“The 2008 collapse of the economy really hit small towns. I finally lost about $175,000 in tax revenue because property was just demolished to the point where devaluation was there,” Purnell said.
The shortfall eventually led to a tax increase of $.17 per $100 of assessed value approved June 5, 2014. The town needed to raise taxes at least $.11 per $100 to meet the constant yield rate, but an overrun at the sewer plant, the decreased tax revenue and an increase in insurance rates forced Purnell and the city council’s hands. The tax increase was reported to fund the police department.
Purnell said he went seven years without a tax increase, and served as city manager for four years without additional salary to save money for the town. The State of Maryland website only goes back to 2009 without, but available reports confirm the real property tax rate of Crisfield remained constant at $.70 per $100 until 2014.
His most recent term as mayor is actually the second time he’s held the office, having served from 1985-86 and then again beginning in 2006. Purnell said he didn’t run for the mayor’s office again having made up his mind to pursue a delegate’s seat. Training for managing not just one rural town, but a hefty chunk of the state, came both from previous elective office and from his career, which spanned decades and reached across the globe.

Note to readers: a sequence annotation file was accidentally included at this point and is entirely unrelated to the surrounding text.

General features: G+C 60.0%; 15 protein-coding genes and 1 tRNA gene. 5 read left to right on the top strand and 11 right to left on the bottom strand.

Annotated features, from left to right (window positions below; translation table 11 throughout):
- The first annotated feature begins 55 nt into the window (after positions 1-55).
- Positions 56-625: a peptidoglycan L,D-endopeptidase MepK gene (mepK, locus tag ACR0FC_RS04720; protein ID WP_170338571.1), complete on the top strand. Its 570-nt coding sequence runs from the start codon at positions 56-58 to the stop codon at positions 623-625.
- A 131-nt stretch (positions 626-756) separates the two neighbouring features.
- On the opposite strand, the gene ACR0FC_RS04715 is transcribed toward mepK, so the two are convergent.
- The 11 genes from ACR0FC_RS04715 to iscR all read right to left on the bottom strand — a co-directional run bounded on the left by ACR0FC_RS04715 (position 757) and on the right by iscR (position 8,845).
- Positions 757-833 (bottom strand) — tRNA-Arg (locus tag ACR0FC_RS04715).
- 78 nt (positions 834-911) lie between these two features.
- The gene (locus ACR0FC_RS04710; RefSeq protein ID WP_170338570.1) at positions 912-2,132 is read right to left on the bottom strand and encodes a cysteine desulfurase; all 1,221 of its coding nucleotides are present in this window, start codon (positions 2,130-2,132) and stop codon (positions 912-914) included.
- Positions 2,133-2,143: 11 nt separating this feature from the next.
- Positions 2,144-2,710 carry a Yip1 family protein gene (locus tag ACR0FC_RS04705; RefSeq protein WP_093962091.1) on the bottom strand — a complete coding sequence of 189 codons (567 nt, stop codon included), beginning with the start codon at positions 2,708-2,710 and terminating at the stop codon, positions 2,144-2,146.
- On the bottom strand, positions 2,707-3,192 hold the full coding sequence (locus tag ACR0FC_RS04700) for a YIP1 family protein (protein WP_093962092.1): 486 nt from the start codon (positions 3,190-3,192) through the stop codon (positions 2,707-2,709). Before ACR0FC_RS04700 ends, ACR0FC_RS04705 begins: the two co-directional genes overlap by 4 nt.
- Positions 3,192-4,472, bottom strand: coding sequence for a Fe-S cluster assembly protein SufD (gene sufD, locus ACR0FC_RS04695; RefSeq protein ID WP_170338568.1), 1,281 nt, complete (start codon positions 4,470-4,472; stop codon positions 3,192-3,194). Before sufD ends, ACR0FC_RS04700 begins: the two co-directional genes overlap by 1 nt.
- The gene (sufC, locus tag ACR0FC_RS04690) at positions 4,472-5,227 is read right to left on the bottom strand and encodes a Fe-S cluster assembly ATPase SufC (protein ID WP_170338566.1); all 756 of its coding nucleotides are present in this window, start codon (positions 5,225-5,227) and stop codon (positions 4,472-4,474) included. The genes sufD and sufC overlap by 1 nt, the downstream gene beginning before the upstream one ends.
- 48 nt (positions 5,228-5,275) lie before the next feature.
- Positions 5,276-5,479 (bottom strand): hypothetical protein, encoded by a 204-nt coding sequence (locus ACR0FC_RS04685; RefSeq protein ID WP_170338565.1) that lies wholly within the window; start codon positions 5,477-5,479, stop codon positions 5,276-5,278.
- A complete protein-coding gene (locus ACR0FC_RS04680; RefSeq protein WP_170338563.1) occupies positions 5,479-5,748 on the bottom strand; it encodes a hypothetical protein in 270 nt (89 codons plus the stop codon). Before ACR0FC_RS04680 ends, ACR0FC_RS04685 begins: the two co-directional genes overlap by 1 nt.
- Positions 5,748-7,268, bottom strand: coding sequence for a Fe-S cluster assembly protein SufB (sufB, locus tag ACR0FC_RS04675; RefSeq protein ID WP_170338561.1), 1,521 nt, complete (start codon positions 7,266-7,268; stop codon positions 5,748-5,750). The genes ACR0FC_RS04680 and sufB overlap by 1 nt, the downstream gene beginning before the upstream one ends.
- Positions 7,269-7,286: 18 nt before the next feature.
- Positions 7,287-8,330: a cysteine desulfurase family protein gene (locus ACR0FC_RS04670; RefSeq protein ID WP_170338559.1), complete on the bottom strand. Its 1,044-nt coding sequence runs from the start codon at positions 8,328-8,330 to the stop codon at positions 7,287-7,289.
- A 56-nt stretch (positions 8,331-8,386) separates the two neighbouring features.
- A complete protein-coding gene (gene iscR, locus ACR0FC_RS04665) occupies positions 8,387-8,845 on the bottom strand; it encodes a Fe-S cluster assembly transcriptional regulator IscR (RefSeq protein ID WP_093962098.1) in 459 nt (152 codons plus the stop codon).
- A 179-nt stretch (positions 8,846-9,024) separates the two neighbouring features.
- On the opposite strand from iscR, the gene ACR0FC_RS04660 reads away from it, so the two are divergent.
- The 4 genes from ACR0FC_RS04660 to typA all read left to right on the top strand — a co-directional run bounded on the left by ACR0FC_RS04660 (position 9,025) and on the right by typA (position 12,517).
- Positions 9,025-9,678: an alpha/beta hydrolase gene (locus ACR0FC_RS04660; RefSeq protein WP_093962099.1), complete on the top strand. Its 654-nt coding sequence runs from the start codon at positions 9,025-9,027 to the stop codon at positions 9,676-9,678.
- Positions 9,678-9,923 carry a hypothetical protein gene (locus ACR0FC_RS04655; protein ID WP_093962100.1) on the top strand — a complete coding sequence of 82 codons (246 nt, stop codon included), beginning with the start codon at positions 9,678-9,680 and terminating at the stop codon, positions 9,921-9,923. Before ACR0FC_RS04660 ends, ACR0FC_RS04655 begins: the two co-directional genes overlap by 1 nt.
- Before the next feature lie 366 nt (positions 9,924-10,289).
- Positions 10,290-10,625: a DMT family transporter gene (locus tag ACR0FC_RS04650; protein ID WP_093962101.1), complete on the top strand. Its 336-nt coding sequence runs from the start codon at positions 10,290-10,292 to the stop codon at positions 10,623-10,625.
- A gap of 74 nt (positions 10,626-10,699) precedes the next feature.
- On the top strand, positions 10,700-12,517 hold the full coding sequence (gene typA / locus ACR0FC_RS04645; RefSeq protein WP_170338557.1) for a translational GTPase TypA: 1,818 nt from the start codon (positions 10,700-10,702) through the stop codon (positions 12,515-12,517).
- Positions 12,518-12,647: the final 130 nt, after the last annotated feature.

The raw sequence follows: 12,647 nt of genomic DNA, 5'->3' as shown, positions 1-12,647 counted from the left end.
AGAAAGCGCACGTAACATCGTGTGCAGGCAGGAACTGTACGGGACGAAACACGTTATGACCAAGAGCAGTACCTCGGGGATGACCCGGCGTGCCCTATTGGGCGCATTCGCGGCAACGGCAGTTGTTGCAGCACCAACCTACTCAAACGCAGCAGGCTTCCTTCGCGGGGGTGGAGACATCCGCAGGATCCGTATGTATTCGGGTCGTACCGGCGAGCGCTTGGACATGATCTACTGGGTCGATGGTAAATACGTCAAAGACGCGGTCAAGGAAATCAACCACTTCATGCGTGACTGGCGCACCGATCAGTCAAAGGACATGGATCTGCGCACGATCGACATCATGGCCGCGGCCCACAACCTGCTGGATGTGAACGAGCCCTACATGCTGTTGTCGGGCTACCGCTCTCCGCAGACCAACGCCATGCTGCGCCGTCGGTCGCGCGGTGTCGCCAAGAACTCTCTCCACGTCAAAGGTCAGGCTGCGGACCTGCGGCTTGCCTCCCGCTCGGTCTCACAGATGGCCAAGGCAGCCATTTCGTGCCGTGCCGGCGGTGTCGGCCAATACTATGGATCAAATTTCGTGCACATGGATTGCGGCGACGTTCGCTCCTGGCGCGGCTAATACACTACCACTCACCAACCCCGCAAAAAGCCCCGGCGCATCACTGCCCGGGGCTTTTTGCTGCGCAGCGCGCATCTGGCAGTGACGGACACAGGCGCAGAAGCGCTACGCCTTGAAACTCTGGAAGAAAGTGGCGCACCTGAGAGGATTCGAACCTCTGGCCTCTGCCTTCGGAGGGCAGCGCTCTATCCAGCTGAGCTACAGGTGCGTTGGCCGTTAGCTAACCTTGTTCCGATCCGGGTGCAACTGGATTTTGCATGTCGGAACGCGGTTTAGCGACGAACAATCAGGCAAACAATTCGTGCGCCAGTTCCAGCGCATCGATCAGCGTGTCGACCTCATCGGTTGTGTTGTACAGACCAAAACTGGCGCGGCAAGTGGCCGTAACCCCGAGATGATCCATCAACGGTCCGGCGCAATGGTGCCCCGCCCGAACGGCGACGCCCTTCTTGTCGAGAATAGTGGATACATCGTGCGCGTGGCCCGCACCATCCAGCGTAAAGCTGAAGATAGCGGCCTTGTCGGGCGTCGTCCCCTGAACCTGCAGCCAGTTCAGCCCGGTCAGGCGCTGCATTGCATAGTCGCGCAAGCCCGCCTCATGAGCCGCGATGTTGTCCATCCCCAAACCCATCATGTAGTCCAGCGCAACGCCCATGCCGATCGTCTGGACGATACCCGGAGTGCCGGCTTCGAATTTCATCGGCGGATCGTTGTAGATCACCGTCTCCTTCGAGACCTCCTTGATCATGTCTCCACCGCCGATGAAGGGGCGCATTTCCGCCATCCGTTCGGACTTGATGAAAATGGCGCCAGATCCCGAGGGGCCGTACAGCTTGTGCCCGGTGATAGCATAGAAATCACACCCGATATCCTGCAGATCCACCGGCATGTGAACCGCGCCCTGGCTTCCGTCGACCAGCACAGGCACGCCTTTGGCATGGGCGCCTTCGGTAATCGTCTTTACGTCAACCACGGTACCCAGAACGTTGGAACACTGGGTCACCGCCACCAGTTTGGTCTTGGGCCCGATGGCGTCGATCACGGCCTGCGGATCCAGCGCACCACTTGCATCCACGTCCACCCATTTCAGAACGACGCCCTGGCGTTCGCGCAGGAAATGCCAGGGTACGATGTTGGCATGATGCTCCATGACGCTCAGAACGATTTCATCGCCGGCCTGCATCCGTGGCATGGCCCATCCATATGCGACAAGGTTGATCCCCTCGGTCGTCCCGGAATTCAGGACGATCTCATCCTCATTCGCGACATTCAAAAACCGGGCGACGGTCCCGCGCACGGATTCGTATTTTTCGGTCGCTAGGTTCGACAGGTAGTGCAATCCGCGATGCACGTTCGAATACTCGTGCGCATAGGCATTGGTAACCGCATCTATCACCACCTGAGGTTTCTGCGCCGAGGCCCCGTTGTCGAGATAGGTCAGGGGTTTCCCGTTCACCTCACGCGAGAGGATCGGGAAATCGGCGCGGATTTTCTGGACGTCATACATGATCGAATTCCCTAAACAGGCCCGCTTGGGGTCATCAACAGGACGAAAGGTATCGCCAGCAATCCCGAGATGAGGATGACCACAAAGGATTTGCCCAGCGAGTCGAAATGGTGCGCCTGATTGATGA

Starting as an electronics technician, Purnell worked for various companies in increasingly responsible capacities until he retired a few years ago at the director level. He dealt with clients internationally, federally and locally, and said his strength is finding common ground with each side of the story, and using that to broker a compromise.
Wind power in Somerset County is especially controversial, but Purnell personally led the charge, writing grants himself.
“I sat and went through every bill we were paying and ran across a $25,000-$35,000 electric bill, primarily sewer plant, so I went looking,” he said.
He decided solar power wasn’t a good fit since it took up a lot of real estate and didn’t generate enough energy.